Showtime comes and he is in an unfamiliar environment. He doesn’t know what’s expected of him. He is far under prepared and he knows it. I was so proud watching him walk into the audition room and go up on stage, not knowing what was to happen. He just marched forward.
Here’s where the growing pain happens. Watching him squirm, and feel the pressure was hard. He got up on stage in front of three judges. He introduced himself and then sat down at the unfamiliar keyboard. He fumbled with the keys a little bit and was surprised at how different the strange keyboard sounded. He started off just fine, concentrating on the keys and what he had taught himself, then he got tripped up and stopped. He restarted the entire song and this time was even more nervous. I felt as if he would burst into tears any moment. I sat there and watched praying he would get through this without too many visits to a therapist. He was learning the hard way that he hadn’t prepared and practiced enough.
When he was finished with his performance, he stood up and took a bow. The judges had him walk to the center of the stage and there they gave him some advice, pointers, and constructive criticism. It was then I realized that he was completely vulnerable and mentally unprepared for this portion of the audition. I was so proud of him for even getting on stage, even filling out the paperwork weeks ago to sign up for this! That wasn’t the hard part, the hard part was doing it. He stood there politely listening carefully to what each judge had to say. I could see he was fighting back tears as they told him how to improve his stage presence next time and as they told him to smile more as he performed. He was courteous and responded properly to their questions and he said thank you when they complimented him. I was surprised at how tough he was. I was proud of his attitude and responses to the judges. But I could see in his body language and in his eyes that he was about to cry.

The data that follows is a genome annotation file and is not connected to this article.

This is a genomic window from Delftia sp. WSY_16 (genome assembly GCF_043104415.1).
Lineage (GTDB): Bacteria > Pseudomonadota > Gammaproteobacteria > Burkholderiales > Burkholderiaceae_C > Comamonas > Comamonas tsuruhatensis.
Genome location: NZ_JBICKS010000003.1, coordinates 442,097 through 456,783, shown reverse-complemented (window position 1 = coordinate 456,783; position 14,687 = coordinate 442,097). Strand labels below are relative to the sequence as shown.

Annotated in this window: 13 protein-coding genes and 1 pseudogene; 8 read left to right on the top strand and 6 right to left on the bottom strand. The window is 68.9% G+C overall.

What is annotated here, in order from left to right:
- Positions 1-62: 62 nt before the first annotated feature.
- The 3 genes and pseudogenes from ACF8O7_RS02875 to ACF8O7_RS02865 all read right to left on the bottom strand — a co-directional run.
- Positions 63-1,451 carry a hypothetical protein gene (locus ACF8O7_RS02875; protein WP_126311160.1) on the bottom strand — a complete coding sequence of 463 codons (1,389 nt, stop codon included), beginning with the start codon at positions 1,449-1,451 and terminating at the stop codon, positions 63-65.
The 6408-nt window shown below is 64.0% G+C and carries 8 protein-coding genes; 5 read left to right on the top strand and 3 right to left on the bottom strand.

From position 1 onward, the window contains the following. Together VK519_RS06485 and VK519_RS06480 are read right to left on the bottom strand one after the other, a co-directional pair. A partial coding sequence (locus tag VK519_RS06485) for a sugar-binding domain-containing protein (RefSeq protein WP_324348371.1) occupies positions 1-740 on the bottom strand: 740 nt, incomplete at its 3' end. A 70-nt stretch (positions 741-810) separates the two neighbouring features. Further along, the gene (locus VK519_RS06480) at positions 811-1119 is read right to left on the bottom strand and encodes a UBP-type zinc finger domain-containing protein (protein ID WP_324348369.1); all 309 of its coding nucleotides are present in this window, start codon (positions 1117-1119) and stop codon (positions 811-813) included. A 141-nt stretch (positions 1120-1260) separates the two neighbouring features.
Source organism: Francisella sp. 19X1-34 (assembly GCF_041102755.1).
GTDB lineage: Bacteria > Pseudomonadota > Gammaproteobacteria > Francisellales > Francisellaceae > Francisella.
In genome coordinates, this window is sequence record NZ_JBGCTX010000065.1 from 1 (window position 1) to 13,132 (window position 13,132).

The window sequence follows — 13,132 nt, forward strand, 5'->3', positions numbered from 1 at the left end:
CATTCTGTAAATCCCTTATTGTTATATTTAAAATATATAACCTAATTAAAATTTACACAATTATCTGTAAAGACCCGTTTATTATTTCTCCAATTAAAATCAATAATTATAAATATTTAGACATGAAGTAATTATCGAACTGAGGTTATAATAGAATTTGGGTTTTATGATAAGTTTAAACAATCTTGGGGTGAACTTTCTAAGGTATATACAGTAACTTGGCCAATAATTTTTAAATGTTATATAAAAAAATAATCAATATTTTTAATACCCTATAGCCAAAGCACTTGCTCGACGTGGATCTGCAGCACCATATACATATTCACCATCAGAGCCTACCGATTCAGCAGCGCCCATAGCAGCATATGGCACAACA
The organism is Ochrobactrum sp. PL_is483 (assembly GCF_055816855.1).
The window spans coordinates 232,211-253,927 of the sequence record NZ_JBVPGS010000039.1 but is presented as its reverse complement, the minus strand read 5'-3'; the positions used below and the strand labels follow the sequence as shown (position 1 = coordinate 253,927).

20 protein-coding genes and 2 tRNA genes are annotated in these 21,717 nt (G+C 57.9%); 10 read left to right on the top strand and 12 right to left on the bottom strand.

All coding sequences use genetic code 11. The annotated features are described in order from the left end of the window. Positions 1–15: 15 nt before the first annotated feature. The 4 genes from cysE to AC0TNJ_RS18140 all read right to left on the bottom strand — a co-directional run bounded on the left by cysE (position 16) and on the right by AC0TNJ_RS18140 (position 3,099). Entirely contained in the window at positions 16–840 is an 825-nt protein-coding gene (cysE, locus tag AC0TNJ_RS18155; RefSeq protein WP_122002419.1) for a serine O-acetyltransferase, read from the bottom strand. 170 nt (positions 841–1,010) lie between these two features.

As we finished up and left the building his whole demeanor melted. He fell into the back seat of the car and began to cry. “I failed, I failed” he said over and over again. “I didn’t do good, they won’t let me in”. I know this moment was devastating for him and it was hard to watch him go through these emotions and feelings of failure, but this was a growing and learning moment. I told him all he can do is learn from this and do better next time. Listen to the advice the judges gave him and act on those pointers. He was too upset to listen to me. He just kept weeping and feeling the pain of knowing he failed, knowing he didn’t do his best, knowing he wasn’t prepared. We all mess up and we all make mistakes, but it’s what you do with those lessons that counts. In the end I was so proud of him for attempting at all to play in front of an audience on stage and to put himself out there to be judged.
Needless to say, he made it into the talent show after all! The judges did see enough talent in him and understand things like stage jitters and first-timers. They did like him, they really did!
Now Colton is practicing his piano and mentally preparing for the real deal, the talent show in April. I have no doubt in my mind that he will do fantastic, he is prepared now. He grew from this experience and realized that you can learn from your mistakes, you can do better next time, and what doesn’t kill you only makes you stronger and SMARTER.
You see, growing pains are a good thing, it means you are growing. Whether it’s physical, emotional or mental growth, it usually hurts, but we get through it and for that we are all better people.
As hard as it was to watch him hurt, and feel like a failure for a little bit, I was happy for him to have the stress and the anxiety of the experience. The lesson he has learned going through all of this will make him a better person, a stronger adult and hopefully, a more prepared and organized one. You can see by his smile that all is well and he is going to continue to perform!